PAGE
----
Read the full press release here.

Expert Insights on Gene Therapy for International Batten Awareness Day

Neuronal ceroid lipofuscinosis (NCL) is a group of 13 rare inherited lysosomal disorders affecting the nervous system which are collectively referred to as Batten disease.1 According to the Batten Disease Support and Research Association (BDSRA), Batten disease is estimated to occur in approximately 2 to 4 in 100,000 births in the United States; however, the BDSRA indicates that the actual occurrence may be even higher.

Several companies are currently developing gene therapies intended to treat specific forms of Batten disease. Among these are REGENXBIO, which is developing RGX-181 and RGX-381 for the CLN2 subtype; Lexeo Therapeutics, which is developing LX1004 for the CLN2 subtype; and Taysha Gene Therapies, which is developing TSHA-118 for the CLN1 subtype.2-4 RGX-381 is specifically intended to address the ocular manifestations of CLN2; as of March 30, 2023, a phase 1/2 clinical trial (NCT05791864) for the therapy is active, but not yet recruiting. RGX-181 remains in preclinical development. According to Lexeo and Taysha’s respective pipeline overviews, LX1004 and TSHA-118 have entered clinical development.

Read the full article here.

Theranexus and BBDF granted positive opinion by EMA for the design of Phase III trial to evaluate Batten-1 in CLN3 Batten disease

Lyon, France – Austin, Texas, United States – 7 June 2023 – 7.30 am CEST – Theranexus, a biopharmaceutical company innovating in the treatment of rare neurological diseases, and the Beyond Batten Disease Foundation (BBDF), have today announced receipt of a positive opinion from the European Medicines Agency (EMA) for the design of the pivotal Phase III trial to evaluate their Batten-1 drug candidate for Batten disease.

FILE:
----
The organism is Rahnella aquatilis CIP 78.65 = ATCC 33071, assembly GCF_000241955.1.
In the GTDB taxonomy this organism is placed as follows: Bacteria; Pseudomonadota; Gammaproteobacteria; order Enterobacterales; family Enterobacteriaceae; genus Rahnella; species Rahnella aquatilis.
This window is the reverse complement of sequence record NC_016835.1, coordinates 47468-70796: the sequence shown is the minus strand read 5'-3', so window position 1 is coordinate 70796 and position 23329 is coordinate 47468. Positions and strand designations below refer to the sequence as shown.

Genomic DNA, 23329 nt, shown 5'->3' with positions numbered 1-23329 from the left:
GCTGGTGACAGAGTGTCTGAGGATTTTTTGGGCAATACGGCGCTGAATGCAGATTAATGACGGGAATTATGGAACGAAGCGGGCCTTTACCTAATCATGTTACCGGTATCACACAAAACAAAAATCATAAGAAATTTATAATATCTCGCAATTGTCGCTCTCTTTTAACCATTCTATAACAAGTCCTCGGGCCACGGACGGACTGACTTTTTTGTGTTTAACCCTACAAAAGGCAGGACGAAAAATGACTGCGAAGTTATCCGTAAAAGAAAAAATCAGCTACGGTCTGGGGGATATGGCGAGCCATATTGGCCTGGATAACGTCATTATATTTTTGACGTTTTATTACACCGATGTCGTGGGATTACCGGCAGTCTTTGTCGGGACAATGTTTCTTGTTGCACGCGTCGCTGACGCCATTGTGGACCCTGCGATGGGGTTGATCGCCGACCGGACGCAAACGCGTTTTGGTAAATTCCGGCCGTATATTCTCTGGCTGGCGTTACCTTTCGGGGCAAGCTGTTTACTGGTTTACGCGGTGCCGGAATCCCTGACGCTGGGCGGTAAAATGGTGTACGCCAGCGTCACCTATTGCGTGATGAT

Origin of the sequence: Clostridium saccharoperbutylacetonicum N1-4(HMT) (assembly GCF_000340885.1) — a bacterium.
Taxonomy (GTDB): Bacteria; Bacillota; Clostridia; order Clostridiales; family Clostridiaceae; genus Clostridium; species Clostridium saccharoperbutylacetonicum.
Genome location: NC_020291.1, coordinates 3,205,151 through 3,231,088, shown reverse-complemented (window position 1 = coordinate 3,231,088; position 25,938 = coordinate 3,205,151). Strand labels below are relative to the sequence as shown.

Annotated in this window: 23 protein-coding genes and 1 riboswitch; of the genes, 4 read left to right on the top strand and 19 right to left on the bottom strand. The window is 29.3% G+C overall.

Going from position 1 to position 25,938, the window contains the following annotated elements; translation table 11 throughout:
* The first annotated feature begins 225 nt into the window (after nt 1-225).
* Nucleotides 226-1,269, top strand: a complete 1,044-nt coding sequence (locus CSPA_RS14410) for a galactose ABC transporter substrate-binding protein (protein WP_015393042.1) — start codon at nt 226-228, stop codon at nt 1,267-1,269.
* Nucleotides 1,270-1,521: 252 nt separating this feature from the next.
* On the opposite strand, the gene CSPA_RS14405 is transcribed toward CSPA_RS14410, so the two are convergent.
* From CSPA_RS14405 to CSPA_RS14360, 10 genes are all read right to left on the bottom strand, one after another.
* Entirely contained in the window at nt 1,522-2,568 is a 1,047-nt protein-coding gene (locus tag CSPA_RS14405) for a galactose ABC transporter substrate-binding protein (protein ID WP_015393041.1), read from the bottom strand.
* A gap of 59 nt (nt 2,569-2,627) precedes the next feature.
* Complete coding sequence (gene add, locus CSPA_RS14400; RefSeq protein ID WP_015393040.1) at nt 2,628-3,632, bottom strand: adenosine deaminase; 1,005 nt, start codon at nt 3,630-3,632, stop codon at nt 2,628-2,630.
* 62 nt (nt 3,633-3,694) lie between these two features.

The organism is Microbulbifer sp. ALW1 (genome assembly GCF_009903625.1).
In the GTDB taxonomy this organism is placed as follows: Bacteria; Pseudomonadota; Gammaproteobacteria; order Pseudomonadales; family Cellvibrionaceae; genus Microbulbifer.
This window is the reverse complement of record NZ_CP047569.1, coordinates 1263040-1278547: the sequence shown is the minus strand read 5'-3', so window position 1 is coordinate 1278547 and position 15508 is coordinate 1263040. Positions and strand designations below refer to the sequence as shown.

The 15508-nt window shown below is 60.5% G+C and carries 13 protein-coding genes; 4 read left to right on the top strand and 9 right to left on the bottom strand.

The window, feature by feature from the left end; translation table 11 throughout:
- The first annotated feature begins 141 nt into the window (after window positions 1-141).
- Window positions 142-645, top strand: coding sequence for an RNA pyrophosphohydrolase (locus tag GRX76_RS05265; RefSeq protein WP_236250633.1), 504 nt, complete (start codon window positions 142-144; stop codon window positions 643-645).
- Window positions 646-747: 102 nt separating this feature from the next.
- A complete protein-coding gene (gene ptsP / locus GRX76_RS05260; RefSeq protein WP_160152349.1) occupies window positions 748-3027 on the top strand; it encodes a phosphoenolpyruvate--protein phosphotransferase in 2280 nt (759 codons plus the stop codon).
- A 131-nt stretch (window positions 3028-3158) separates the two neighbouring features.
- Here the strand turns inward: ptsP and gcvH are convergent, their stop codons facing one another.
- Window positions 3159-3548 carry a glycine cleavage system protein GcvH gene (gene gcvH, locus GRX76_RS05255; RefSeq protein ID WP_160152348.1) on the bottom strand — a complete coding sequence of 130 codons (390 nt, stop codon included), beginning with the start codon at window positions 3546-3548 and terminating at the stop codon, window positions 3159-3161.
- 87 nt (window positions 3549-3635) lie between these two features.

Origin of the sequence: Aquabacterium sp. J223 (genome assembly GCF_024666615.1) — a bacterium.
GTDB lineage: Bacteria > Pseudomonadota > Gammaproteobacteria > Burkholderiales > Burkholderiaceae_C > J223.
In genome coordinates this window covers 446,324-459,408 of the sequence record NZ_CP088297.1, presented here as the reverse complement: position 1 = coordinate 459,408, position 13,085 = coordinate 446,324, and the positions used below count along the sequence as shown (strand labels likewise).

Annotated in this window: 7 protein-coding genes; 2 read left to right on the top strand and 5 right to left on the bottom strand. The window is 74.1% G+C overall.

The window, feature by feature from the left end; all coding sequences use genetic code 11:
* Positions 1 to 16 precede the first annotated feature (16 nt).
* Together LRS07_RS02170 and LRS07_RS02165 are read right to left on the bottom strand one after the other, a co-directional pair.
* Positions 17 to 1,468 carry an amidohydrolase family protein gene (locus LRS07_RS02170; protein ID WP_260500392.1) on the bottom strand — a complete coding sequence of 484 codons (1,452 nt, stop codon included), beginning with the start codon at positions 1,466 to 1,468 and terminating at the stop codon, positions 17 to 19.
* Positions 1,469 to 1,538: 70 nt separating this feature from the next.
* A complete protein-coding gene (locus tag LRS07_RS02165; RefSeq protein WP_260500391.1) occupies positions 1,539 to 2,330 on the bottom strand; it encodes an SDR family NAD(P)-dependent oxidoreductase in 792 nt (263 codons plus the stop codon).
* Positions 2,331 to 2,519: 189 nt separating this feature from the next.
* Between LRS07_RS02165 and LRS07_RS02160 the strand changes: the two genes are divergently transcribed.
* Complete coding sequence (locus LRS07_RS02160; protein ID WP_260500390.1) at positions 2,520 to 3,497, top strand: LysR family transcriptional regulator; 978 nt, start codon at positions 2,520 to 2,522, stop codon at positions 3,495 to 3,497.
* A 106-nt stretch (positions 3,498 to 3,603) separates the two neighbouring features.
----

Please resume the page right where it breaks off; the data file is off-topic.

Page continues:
Read the full press release here.

Families raised millions and handed rare disease therapies off to biotechs. But companies have backed out

When Julia Taravella’s two sons were diagnosed with an ultra-rare disease, she did something extraordinary but not uncommon among parents like her: She formed a group that raised $1.2 million to try and find a treatment.

“Without a therapy, my sons will die,” Taravella said.

The money helped launch work on a potential gene therapy at the University of North Carolina, which was then handed off to a Texas-based company called Neurogene.

But what sounds like a victory propelled by a parent’s perseverance is being overshadowed by a lesserknown but increasingly common trend: Drugmakers are shelving many of those family-funded therapies.

In 2022, almost four years after Neurogene took over, the company stopped the work. The program is back with the University of North Carolina, and Taravella and other parents are trying to raise another $2.3 million for a clinical trial.

Read the full article here.

Theranexus and BBDF win FDA approval on efficacy endpoints for the Phase III trial to evaluate Batten-1 in CLN3 Batten disease

Theranexus and BBDF win FDA approval on efficacy endpoints for the Phase III trial to evaluate Batten-1 in CLN3 Batten disease